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Lira and Kabelo Khanye.

Lira and Kabelo Khanye.

A new standard has been created and Lira is every bit responsible for it. Place charm aside and give centre stage to the facts: they speak to this truth. She is the highest selling vocalist in South Africa, all five of her albums have been certified Platinum, a regular at award shows: including the South African Music Awards and now, a world-class performer soon to let her light shine at President Barack Obama’s Inauguration in January 2013. 

Together with my good friends Bonolo and Viwe, we are soon led by Glamour Magazine South Africa’s Woman of the Year (2008) into what she calls one of her meditative spaces: a neat garden on the Jazzworx recording studio property in Randburg. She first engages us on our respective university subjects and we soon ease into an hour-long bold and illuminating conversation about her thoughts on her success, the five-year plan, the fresh announcement of her historic Washington invite, what Oprah personally told her and why she once swore at God. Lira is the rising “African-global icon” whose light, that leaves one panting for more in their own life, is piercing right on time! By: Kabelo Khanye.
Photo: Sizwe Ndingane.

Photo: Sizwe Ndingane.

Kabelo: There’s a joke that goes: if you want to make God laugh, tell Him your plans. However, He doesn’t seem to be laughing at your plans, instead He’s making them come true.

Lira: [Laughs] I believe in telling God your plans, He just directs your steps and He does it in His own time, which is actually the perfect time. When I look back at my journey, I was 22 when I wrote my five-year plan. I’m still on my five-year plan. Looking back I realize that mentally, character-wise and possibly spiritually, I wasn’t ready to receive what I put on my plan. I wasn’t smart enough, I wasn’t educated enough in what I was doing. I was just 22 with this big dream. But as an artist I wasn’t refined enough and grounded enough. You are given exactly what you need at the right time and sometimes, songs like “Rise Again,” it’s realizing that it often takes a lot of hardship to finding your personality. You see, I could tell you a whole lot of wisdom now but if you experience it, you know it. Parents tell us all the time and we’re like ‘yeah, sure’ but until you’ve felt it, until you’ve walked it then you know it and that knowing can never be unknown.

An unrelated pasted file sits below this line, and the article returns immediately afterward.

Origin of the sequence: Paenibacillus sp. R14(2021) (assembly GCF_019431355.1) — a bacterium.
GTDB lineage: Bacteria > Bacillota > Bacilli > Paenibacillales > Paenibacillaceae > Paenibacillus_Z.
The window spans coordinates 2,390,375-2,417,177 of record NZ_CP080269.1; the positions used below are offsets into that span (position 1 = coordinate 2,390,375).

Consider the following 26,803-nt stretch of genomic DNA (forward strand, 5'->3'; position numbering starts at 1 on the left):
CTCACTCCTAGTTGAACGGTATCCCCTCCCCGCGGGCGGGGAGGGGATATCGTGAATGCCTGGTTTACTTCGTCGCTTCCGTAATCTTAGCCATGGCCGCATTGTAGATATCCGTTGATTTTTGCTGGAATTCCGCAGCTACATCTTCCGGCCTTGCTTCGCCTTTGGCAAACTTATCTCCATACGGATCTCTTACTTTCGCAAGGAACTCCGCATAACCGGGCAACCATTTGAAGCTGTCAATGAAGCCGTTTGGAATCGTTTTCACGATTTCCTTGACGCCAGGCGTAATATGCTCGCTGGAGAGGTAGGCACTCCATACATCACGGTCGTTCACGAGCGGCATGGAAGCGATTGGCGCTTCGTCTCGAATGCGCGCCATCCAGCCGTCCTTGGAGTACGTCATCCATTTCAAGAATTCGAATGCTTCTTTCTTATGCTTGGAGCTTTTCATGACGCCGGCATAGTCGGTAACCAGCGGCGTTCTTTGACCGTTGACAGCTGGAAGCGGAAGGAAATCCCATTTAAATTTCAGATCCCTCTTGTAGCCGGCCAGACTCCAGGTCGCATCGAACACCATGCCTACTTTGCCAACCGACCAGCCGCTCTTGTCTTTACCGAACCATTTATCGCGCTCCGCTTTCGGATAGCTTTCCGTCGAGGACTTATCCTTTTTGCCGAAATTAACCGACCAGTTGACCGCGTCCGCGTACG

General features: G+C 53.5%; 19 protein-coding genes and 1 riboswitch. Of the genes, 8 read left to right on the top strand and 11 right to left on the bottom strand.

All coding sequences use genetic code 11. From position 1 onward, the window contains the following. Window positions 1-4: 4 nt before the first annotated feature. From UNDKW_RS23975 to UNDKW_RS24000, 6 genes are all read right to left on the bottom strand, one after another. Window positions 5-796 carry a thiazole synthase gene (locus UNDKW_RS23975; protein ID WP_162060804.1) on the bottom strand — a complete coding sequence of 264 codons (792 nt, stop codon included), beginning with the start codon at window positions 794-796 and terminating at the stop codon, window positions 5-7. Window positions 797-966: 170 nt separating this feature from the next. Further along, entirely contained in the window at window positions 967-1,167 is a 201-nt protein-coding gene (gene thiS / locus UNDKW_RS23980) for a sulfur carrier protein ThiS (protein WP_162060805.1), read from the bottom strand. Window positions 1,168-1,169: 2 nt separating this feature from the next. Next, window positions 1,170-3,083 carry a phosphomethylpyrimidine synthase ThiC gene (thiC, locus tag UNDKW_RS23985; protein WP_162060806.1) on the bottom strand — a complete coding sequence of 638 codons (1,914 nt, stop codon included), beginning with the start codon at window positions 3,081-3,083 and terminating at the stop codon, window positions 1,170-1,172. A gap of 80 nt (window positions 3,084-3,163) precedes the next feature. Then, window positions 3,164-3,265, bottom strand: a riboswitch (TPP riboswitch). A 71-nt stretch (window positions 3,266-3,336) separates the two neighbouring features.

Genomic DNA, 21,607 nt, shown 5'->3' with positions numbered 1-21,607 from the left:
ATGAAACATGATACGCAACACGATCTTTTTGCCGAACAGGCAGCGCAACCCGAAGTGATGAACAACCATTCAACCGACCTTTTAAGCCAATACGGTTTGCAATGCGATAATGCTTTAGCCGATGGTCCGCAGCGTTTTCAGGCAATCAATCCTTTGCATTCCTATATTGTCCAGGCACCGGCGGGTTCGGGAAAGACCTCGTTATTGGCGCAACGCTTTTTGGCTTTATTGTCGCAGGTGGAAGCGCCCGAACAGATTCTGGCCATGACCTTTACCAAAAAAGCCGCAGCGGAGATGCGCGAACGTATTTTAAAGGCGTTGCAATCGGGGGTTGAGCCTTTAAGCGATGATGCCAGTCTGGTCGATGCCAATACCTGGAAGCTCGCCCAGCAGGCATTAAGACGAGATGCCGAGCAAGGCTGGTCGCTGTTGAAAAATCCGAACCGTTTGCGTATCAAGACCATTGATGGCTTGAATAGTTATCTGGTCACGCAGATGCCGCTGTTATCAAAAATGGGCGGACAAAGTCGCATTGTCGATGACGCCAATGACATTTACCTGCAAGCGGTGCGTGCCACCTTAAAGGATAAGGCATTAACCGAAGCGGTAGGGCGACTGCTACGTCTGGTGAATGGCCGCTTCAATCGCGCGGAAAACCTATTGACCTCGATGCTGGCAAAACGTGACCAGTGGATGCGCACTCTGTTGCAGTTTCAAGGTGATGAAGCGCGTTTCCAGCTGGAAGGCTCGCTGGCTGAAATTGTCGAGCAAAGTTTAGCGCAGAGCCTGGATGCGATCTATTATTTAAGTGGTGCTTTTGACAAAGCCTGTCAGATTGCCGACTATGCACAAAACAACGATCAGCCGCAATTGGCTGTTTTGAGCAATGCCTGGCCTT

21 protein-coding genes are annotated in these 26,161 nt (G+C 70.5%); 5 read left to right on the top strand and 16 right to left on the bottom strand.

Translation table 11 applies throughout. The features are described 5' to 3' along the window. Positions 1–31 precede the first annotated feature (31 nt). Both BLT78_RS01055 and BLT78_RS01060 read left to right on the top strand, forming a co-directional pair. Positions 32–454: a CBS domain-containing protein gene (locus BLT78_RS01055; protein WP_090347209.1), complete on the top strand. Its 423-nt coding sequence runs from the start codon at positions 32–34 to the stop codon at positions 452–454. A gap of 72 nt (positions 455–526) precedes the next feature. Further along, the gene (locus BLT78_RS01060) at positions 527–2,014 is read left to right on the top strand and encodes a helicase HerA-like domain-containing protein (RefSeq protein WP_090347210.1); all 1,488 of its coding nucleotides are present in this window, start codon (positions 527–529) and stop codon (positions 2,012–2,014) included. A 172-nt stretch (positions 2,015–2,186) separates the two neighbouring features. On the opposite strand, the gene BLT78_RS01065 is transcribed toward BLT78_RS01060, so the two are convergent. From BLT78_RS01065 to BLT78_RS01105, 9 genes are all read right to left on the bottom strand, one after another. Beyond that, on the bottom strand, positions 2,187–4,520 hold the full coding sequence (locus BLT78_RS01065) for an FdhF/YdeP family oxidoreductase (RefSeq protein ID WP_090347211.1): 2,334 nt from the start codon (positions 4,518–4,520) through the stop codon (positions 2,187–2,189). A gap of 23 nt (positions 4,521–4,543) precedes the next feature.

K: Are you where you planned to be now?

L: Oh yeah, in God’s time.

K: Alright, so all five of your albums are certified platinum, Essence magazine listed you as 1 of 5 Unique Artists to Change Music, you are the highest selling vocalist in South Africa, you’ve won countless accolades including an MTV Africa Award and multiple SAMA’s. What does all this groundbreaking success mean to you?

L: I don’t think you set out to win awards, they come your way. I see them as your peers acknowledging you for outstanding work but you can’t sit there and decide ‘okay, this year I’m sweeping at the SAMA’s or at the MTV’s,’ it doesn’t happen that way. Though it’s been really wonderful and most of it has hit me by pleasant surprise because I never expect, I’m just putting out the best that I can. What it tells me is that my work is doing something out there firstly in South Africa and then in the rest of the African continent and getting a nod in the US [BET nomination] was telling me that the global audience was picking up on my music.

K: And what has been your environment’s response to your success?

Lira at the MTN SAMA's.

Lira at the MTN SAMA’s.

L: Excitement. You know what I think has been really good is that people saw me arrive in the industry and then crash and burn and then disappear and then reappear again. So, I feel like people have walked with me so they’ve sympathized … they feel like they can relate. This has been very important and it’s important for me because I always refer to myself as an ambassador of possibility. I remember in the beginning when I told my family I want to become a musician, everyone was like ‘who does that for a living? That’s something you do at church or on the weekends, nobody does that for a living.’ I am surrounded by accountants and teachers, my mother is a banker and my dad is more in the creative space but not really in the same vein. So everybody was like ‘what madness is this?’ and even when I was a working musician, my peers would laugh and say ‘no really, what do you really do? You can’t just sing all the time.’ So I realized that that was a perception, nobody sees it as a profession. Meanwhile, I was a tax paying musician, I contribute as much as any professional so I was determined to change the perception of musicians. We are not only people who can’t read, can’t write, who dropped out of school and wanted to go do something artistic. There’s a purpose, there’s a contribution that we make and it’s a proper industry. The more I grew in this industry, the more empowered I became. So I have placed certain people and strategically, my team is pretty solid.

K: I feel like this relates with education, that educating yourself is skilling yourself at working with your talent.